“These small communities meet regularly around the Word of God, in order to share it among themselves, and they draw strength from it,” the bishops said in proposition 21. “The service of the laity who guide these communities must be esteemed and promoted, because they render a missionary service to which all the baptized are called,” the bishops said.
Concern for the laity even ran through the synod’s treatment of priestly formation. Proposition 32, dealing with educating future priests about the Bible, included the following recommendation: “Parallel to formation inside the seminary, future priests are also invited to take part in meetings with groups or associations of laity gathering around the Word of God. These meetings … favor in future ministers the experience and the taste for hearing what the Holy Spirit is arousing in believers gathering as the church, whether these gatherings are large or small.”
Several bishops, and even Pope Benedict XVI himself, voiced concern during the early stages of the synod about overly skeptical and secularized interpretations of the Bible, and the final propositions contained several items related to the need for a “theological” or “spiritual” reading of the Bible alongside a purely historical-critical interpretation.
At the same time, however, the propositions reassert the importance of historical-critical study. Proposition 46 also distinguishes the Catholic approach to the Bible from “fundamentalist interpretations that ignore the human mediation of the inspired text and its literary forms.”
“The believer …must be educated to not unconsciously confuse the human limits of the Biblical message with the divine substance of that message,” the bishops recommended.
Proposition 12 recommended that the Congregation for the Doctrine of the Faith produce a document on the inerrancy of the Bible, emphasizing “the specific character of Catholic Biblical hermeneutics in this area.”
In proposition 48, the bishops endorsed efforts towards “inculturation,” meaning expressing the Biblical message in terms and images drawn from local cultures. Though the limits of inculturation have long been a source of theological debate, the synod was fundamentally positive:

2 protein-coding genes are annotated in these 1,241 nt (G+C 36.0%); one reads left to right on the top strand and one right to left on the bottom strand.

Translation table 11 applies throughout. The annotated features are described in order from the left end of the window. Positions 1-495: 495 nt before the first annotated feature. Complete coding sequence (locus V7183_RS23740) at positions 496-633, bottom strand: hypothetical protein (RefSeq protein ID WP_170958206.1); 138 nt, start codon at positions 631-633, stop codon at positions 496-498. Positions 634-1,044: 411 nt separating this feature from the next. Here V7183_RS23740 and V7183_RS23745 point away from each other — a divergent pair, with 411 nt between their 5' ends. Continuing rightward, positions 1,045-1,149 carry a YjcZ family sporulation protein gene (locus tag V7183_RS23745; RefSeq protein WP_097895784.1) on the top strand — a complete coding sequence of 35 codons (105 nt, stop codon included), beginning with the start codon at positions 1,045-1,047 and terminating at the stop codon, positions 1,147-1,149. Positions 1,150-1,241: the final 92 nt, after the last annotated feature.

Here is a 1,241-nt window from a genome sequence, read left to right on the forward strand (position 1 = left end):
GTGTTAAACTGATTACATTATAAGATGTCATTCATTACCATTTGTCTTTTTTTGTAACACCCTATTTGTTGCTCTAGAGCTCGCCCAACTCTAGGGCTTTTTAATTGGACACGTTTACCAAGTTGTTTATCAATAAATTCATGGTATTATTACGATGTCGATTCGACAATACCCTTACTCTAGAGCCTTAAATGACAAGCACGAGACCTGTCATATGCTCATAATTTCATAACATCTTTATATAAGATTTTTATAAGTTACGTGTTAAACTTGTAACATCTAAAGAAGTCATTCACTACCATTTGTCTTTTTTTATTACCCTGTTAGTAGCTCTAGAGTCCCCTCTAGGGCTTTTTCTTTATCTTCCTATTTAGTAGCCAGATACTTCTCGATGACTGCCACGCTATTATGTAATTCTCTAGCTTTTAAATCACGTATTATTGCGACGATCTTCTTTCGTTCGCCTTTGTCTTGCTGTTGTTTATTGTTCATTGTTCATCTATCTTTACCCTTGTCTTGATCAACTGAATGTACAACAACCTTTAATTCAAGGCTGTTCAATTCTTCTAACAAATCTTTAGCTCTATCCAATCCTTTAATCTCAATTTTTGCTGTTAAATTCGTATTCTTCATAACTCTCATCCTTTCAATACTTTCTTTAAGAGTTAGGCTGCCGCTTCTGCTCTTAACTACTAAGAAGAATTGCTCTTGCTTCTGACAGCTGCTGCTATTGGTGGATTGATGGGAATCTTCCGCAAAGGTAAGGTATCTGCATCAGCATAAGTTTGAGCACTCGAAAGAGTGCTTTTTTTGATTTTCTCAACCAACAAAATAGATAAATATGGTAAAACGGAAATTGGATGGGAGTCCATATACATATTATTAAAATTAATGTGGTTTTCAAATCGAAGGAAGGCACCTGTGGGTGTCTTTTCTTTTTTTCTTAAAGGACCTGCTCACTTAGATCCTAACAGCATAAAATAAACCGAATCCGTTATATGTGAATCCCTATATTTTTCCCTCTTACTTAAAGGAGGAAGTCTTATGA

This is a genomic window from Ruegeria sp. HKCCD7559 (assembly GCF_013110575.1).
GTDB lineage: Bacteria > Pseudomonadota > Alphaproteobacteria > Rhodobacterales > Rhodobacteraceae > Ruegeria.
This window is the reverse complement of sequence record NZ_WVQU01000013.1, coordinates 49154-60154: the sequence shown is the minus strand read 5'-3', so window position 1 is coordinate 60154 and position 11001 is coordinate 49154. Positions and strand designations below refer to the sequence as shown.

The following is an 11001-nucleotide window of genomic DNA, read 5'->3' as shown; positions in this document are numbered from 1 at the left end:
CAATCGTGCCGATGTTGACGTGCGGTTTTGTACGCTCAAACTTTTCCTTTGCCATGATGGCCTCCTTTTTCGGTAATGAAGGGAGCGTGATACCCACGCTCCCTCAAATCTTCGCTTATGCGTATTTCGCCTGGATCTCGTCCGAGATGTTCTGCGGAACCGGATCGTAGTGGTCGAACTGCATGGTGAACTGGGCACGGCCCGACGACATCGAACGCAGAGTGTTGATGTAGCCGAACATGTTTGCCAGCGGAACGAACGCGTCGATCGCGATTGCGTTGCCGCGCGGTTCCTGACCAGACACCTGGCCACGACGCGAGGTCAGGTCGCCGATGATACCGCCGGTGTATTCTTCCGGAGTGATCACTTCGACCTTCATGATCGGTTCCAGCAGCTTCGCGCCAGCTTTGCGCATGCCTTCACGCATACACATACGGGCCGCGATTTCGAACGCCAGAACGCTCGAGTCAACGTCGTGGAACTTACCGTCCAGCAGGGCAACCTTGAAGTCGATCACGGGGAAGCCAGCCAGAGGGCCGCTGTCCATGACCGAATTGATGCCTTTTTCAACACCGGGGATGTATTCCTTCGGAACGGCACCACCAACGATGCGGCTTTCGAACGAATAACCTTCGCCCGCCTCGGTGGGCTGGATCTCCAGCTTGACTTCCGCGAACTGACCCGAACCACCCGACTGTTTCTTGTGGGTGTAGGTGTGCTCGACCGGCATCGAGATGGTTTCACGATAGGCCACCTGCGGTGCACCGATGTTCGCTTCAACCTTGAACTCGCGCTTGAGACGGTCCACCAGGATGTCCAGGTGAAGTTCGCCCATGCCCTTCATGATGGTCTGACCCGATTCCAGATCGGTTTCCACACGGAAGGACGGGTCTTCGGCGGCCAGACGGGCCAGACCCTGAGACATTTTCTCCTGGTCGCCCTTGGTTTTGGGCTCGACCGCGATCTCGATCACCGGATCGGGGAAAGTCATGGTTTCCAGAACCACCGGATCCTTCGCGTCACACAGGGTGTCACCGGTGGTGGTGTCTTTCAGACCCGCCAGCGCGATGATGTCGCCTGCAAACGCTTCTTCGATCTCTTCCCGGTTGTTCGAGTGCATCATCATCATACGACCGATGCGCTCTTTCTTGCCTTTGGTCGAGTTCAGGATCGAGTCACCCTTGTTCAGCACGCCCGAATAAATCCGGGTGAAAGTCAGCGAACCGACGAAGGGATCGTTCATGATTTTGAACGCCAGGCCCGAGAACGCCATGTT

“The Word of God must penetrate into every environment in such a way that the culture produces original expressions of life, or liturgy, of Christian thought,” the proposition reads.
In a gesture of sensitivity to Judaism, proposition 16 recommended a revision of the lectionary, or the collection of scripture readings for use during the Mass, in part to ensure that it does “not imply an overly restrictive reading of the Old Testament.” Critics have charged that because readings from the Old Testament are selected almost entirely with respect to episodes from the gospels, it can feed a theology of “supercessionism,” meaning that Judaism is no longer valid because Christianity has taken its place.
The proposition on the lectionary did not directly address complaints from some quarters that the current selection omits stories about women, but it called for attention to the "exclusion of certain important passages."
Moreover, the bishops also suggested that a revision be carried out in collaboration with other Christian denominations that use the same lectionary. Several Christian bodies currently use a “Revised Common Lectionary” based on the Catholic model, though ironically, the Catholic church does not.
A proposition devoted to Islam, however, struck a slightly tougher line, insisting that an important part of any dialogue must be “reciprocity and liberty of conscience and religion.”
Complaints about the treatment of religious minorities, including Christians, in several majority Muslim states have long been a flashpoint in Catholic/Muslim relations, and may surface again in early November when Benedict XVI is scheduled to meet Muslim leaders as part of a new “Catholic/Muslim Forum.”